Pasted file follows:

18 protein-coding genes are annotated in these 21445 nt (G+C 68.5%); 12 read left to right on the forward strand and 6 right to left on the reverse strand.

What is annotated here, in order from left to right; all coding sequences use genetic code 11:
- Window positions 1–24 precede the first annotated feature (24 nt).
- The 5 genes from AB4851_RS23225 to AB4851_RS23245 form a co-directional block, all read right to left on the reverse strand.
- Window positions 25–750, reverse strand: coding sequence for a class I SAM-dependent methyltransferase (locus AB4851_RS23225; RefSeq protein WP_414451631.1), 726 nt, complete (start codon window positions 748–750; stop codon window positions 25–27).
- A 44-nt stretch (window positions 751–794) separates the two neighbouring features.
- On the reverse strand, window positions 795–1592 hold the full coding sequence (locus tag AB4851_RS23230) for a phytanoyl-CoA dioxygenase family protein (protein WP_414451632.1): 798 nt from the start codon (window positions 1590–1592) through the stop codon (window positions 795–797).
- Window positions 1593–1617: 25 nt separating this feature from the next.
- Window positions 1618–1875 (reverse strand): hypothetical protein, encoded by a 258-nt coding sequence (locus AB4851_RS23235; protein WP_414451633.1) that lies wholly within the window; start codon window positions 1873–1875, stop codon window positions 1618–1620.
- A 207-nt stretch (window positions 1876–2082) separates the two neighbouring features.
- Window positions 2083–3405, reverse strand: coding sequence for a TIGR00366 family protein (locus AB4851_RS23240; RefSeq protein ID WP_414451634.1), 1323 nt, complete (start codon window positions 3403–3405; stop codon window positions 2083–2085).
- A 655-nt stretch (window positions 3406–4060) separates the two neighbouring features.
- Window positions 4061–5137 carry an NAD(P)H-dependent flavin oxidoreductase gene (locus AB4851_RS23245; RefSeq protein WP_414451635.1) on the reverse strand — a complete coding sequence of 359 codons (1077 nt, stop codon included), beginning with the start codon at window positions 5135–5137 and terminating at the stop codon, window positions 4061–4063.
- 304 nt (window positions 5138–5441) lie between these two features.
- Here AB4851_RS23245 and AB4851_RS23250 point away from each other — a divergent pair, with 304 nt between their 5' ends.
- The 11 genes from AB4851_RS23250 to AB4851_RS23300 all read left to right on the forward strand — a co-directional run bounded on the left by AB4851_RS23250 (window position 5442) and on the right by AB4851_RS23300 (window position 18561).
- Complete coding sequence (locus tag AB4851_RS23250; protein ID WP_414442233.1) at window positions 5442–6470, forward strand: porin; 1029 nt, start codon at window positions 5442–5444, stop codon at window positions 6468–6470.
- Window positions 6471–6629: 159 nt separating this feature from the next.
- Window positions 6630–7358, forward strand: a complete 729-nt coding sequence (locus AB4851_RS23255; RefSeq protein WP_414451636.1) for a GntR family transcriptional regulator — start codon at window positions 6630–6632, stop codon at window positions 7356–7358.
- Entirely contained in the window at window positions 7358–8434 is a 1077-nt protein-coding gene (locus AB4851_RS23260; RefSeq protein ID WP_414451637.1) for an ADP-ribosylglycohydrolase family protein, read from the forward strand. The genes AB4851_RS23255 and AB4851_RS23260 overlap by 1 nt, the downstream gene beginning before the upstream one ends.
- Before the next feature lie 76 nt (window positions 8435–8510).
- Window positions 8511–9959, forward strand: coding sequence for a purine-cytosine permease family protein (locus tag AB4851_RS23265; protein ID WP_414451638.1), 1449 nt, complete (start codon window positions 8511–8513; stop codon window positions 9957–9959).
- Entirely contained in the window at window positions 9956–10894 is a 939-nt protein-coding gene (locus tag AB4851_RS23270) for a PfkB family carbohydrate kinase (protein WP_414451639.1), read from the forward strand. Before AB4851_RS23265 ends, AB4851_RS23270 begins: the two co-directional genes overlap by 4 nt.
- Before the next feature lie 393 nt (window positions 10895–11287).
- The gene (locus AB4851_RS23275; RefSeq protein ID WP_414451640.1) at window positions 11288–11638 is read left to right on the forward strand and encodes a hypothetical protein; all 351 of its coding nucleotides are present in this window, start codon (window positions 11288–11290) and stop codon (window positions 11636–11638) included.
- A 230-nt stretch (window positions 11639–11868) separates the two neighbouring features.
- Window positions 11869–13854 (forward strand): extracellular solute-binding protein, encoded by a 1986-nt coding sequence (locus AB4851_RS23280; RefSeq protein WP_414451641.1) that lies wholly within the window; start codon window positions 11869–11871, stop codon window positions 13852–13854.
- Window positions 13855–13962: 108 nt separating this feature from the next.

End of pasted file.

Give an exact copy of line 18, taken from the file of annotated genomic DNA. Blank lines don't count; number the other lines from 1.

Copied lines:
- Window positions 6471–6629: 159 nt separating this feature from the next.